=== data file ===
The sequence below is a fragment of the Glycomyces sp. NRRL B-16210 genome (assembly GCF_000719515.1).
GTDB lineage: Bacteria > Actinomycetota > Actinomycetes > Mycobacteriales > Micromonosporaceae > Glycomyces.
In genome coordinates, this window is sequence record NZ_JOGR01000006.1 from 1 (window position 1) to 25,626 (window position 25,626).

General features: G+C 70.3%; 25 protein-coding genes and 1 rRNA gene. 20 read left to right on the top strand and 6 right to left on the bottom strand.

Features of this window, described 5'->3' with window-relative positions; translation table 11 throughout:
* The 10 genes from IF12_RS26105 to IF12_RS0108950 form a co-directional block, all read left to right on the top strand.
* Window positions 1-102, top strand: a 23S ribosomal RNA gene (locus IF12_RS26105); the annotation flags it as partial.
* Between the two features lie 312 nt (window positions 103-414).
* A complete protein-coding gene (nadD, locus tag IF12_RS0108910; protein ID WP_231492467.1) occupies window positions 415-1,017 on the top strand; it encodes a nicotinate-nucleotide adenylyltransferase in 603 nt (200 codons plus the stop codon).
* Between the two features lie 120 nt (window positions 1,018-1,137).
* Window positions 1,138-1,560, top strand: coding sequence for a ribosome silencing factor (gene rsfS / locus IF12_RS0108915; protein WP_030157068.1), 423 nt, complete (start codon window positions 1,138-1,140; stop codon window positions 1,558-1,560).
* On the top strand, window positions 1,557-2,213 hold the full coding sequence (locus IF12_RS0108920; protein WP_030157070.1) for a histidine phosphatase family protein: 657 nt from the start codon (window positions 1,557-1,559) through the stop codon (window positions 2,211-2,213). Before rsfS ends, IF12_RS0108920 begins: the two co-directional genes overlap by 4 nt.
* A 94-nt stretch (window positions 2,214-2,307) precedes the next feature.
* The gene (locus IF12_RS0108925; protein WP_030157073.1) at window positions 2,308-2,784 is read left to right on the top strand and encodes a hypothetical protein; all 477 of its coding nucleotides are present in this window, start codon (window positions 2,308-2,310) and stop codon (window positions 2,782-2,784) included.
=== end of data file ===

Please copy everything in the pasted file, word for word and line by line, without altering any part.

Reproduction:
The sequence below is a fragment of the Glycomyces sp. NRRL B-16210 genome (assembly GCF_000719515.1).
GTDB lineage: Bacteria > Actinomycetota > Actinomycetes > Mycobacteriales > Micromonosporaceae > Glycomyces.
In genome coordinates, this window is sequence record NZ_JOGR01000006.1 from 1 (window position 1) to 25,626 (window position 25,626).

General features: G+C 70.3%; 25 protein-coding genes and 1 rRNA gene. 20 read left to right on the top strand and 6 right to left on the bottom strand.

Features of this window, described 5'->3' with window-relative positions; translation table 11 throughout:
* The 10 genes from IF12_RS26105 to IF12_RS0108950 form a co-directional block, all read left to right on the top strand.
* Window positions 1-102, top strand: a 23S ribosomal RNA gene (locus IF12_RS26105); the annotation flags it as partial.
* Between the two features lie 312 nt (window positions 103-414).
* A complete protein-coding gene (nadD, locus tag IF12_RS0108910; protein ID WP_231492467.1) occupies window positions 415-1,017 on the top strand; it encodes a nicotinate-nucleotide adenylyltransferase in 603 nt (200 codons plus the stop codon).
* Between the two features lie 120 nt (window positions 1,018-1,137).
* Window positions 1,138-1,560, top strand: coding sequence for a ribosome silencing factor (gene rsfS / locus IF12_RS0108915; protein WP_030157068.1), 423 nt, complete (start codon window positions 1,138-1,140; stop codon window positions 1,558-1,560).
* On the top strand, window positions 1,557-2,213 hold the full coding sequence (locus IF12_RS0108920; protein WP_030157070.1) for a histidine phosphatase family protein: 657 nt from the start codon (window positions 1,557-1,559) through the stop codon (window positions 2,211-2,213). Before rsfS ends, IF12_RS0108920 begins: the two co-directional genes overlap by 4 nt.
* A 94-nt stretch (window positions 2,214-2,307) precedes the next feature.
* The gene (locus IF12_RS0108925; protein WP_030157073.1) at window positions 2,308-2,784 is read left to right on the top strand and encodes a hypothetical protein; all 477 of its coding nucleotides are present in this window, start codon (window positions 2,308-2,310) and stop codon (window positions 2,782-2,784) included.